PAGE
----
Roosevelt, however, was a messiah whose mandate required constant renewal. As Bryan had broken the stay-at-home mold for presidential candidates, so Franklin Roosevelt broke the 20th century pattern of campaigning only during campaigns, or in extraordinary circumstances like the League of Nations debate. He anticipated Bill Clinton in campaigning all the time—and always for an instant feedback through supportive public opinion, not a laying of groundwork for more citizen involvement.

This was especially necessary for Roosevelt because in 1937 the economy collapsed again, with unemployment in 1938 reaching that of 1933, despite the continuation of programs such as the WPA and the CCC. Some of those programs may even have prolonged the Depression by soaking up resources that otherwise would have been used in the private sector, and some programs even created more unemployment. Acreage limitations imposed by the Agricultural Adjustment Administration, for example, forced use of better technology to gain maximum efficiency. Sharecroppers and farm laborers, who were productive as long as acreage remained large enough to tolerate some inefficiency, lost jobs to machines.

What kept Roosevelt going even when the economy dipped downward again were the political alliances he had made with urban bosses. Jackson and Cleveland had opposed on principle taking money from one part of the country to benefit another, but Roosevelt first pushed through the Tennessee Valley Authority project, and then turned to projects desired by urban political bosses. Depression-era property tax revenues were down so city officials had less money to spend. Demands from constituents for jobs and other favors were up. When Tammany Hall in 1933 had no choice economically but to lay off city employees and reduce services, Republican Fiorello La Guardia was elected mayor. Democratic city machines across the country needed money, and fast, if they were to avoid similarly unceremonious boots. State governments were often unwilling and sometimes unable to send funds.

Federal welfare expenditures rescued the city Democratic machines. Works Progress Administration and other funds had to be passed out; party workers did the passing. Bosses who had their photos taken with Roosevelt gained credit for new schools, hospitals, water and sewer systems, bridges and roads. He had started out in politics regarding urban machines as his nemesis; he became their savior, and they his. In the 1932 election the twelve largest cities gave Roosevelt 25 percent of his popular vote margin, but in Roosevelt's last race, in 1944, thos urban party bosses produced 65 percent of his edge. On almost every New Deal policy issue, congressmen grateful for city projects were Roosevelt's most reliable supporters.

And what of Roosevelt's legacy? Especially for a president elected four times, that short question needs more than a simple answer. In some ways Roosevelt's limitations became the nation's strengths. Herbert Hoover, a realist who had observed poverty firsthand, did not help matters by pushing for higher tariffs and some public works in the Whig tradition, but he went no further, knowing that additional government programs in the long term were likely to hurt more than they helped. Roosevelt, however, viewing life from a railway car, did not have a ground-in sense of how bad objectively things were, and therefore was free to emphasize subjectivity. His most famous soundbite, "the only thing we have to fear is fear itself," arose partially out of ignorance; breadwinners unemployed for many months were staring at some cold realities, not phantasms.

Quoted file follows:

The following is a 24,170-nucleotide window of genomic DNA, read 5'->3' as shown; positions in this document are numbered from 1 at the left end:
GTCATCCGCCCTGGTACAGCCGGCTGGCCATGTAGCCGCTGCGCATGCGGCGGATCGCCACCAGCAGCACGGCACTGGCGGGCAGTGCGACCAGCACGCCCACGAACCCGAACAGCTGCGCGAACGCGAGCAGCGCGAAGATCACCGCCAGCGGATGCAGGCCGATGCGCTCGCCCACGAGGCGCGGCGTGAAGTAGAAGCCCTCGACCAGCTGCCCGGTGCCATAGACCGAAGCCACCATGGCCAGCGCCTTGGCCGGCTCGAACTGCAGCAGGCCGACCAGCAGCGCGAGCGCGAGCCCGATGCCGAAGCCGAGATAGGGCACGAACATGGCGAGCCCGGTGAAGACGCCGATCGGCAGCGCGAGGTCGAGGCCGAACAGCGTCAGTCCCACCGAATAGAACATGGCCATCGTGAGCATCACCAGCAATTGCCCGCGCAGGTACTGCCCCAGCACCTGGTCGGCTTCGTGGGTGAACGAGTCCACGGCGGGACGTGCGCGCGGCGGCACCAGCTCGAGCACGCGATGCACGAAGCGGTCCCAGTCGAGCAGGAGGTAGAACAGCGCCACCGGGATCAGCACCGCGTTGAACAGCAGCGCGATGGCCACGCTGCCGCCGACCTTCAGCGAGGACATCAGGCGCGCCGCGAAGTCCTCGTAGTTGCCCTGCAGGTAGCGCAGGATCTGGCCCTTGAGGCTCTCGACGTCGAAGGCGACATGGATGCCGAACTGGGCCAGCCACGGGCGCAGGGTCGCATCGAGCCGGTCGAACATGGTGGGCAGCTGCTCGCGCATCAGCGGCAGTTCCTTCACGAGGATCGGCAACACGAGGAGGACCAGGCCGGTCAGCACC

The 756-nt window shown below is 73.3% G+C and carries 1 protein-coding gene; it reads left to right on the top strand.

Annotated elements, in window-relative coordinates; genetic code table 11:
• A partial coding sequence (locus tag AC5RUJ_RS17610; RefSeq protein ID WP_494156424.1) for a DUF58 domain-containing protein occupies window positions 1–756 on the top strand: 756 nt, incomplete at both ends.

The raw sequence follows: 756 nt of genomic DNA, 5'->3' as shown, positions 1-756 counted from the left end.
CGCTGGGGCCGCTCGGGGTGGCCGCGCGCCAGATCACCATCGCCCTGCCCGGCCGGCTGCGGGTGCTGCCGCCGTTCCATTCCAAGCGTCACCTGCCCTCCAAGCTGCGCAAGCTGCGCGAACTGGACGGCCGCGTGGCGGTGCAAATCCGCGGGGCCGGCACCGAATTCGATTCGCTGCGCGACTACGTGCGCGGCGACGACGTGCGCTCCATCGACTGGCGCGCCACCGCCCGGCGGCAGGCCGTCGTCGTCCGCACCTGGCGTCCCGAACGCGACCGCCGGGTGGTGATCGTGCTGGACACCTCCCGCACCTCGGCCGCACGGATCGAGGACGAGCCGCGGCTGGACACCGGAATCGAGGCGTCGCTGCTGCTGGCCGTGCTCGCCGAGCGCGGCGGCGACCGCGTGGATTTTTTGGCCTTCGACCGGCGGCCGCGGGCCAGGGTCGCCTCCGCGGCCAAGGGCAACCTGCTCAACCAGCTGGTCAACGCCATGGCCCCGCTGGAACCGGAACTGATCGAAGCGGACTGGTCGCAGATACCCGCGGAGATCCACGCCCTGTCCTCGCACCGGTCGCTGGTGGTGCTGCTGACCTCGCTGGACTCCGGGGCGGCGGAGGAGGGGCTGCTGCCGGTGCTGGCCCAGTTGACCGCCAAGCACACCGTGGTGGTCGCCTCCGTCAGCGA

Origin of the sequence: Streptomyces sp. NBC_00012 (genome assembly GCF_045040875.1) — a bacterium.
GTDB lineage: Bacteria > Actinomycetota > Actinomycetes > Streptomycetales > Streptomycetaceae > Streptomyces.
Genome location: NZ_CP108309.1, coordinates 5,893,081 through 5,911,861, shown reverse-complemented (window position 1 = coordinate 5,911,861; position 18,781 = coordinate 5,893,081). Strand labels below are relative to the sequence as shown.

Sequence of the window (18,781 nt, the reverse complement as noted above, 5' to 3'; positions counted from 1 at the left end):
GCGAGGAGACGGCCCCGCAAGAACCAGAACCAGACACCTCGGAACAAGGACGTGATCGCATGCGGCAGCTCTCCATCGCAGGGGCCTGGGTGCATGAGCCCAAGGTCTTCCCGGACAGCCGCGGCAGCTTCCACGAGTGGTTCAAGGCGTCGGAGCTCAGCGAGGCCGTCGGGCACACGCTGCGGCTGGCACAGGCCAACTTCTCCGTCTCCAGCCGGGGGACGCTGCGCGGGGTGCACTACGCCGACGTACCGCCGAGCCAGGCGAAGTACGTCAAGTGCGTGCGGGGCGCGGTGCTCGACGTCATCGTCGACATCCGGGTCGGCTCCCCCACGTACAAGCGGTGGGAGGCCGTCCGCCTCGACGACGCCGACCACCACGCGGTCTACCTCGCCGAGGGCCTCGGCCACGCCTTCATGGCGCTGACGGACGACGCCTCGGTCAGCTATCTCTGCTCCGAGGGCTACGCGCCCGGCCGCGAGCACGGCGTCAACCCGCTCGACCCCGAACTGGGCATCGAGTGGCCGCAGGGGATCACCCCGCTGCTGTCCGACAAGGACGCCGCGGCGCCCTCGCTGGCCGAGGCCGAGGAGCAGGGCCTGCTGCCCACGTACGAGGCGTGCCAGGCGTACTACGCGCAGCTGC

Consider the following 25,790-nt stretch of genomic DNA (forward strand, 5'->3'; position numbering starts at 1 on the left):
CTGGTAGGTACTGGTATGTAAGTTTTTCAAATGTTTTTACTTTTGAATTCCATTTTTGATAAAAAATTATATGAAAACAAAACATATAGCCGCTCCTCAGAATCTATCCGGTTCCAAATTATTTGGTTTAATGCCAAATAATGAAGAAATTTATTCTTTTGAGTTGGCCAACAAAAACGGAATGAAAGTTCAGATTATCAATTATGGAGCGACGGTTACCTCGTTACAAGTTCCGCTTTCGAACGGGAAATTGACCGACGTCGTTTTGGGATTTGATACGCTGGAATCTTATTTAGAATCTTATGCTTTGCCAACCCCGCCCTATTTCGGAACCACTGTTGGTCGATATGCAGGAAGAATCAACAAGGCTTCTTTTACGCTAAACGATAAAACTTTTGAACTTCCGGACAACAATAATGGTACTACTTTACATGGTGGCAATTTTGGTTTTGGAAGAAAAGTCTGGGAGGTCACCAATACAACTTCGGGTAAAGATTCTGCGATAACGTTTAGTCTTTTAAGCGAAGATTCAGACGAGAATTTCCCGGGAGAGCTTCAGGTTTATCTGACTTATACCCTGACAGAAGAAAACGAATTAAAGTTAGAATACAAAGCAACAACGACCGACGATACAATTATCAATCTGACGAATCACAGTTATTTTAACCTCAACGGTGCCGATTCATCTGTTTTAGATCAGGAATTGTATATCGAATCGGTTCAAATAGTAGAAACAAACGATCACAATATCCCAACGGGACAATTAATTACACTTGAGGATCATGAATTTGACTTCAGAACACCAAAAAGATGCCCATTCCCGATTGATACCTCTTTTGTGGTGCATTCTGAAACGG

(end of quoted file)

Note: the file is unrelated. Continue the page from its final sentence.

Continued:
Yet, since Roosevelt rushed in where Hoover feared to tread, he did provide additional temporary help that preserved some families, while probably hindering the full recovery of an economy that did not spring back until rising war production lifted all boats. Roosevelt's characteristic impatience with detail also had its immediate pluses but long-term minuses. Concerning social security, he said, "This system ought to be operated through the post offices. Just simple and natural — nothing elaborate or alarming about it." But the system was far more complicated than that, and at the end of the century alarm bells are sounding.

Theologically, Roosevelt was essentially neoorthodox, choosing to believe without caring much whether the grounds for belief were present. Politically, he also was willing to believe in almost anything that held out hope. But over time, objectivity bit in, for there was more to fear than fear itself. Those who knew that private enterprise worked best could legitimately fear government programs that soaked up otherwise-available capital. Those who wanted innovation could fear programs that froze industry in old patterns. Under Roosevelt income redistribution became a Democratic party staple. The political party that in Cleveland's day was known for saying "no" became the party of "happy days are here again."

Roosevelt's success at glossing over problems and twisting data established a low bar for his successors. He raised expectations in exactly the manner that Jackson and Cleveland feared: the president would be the great bellhop, and citizens could demand that he come to their relief. But as to presidential faith and conduct, Roosevelt continued the trend of lowering expectations to half-mast: He saw utility in Scripture but certainly wasn't bound by it either in his private life or in his public policy innovations. And yet, harsh judgments of Roosevelt should always be softened by remembrance of the high degrees of difficulty in place in 1933 when he began his public policy high dives. When a wallowing-in-depression America was sorrowing early in 1933, Roosevelt's confidence, even if it grew out of the view from a train window, the theology of a toothless god, and the ability to escape scandal, did help for a time.

Marvin Olasky is Senior Fellow at Capital Research Center and author of The American Leadership Tradition: Moral Vision from Washington to Clinton. (Free Press, 1999). Reprinted with the kind permission of the Capitol Research Centre.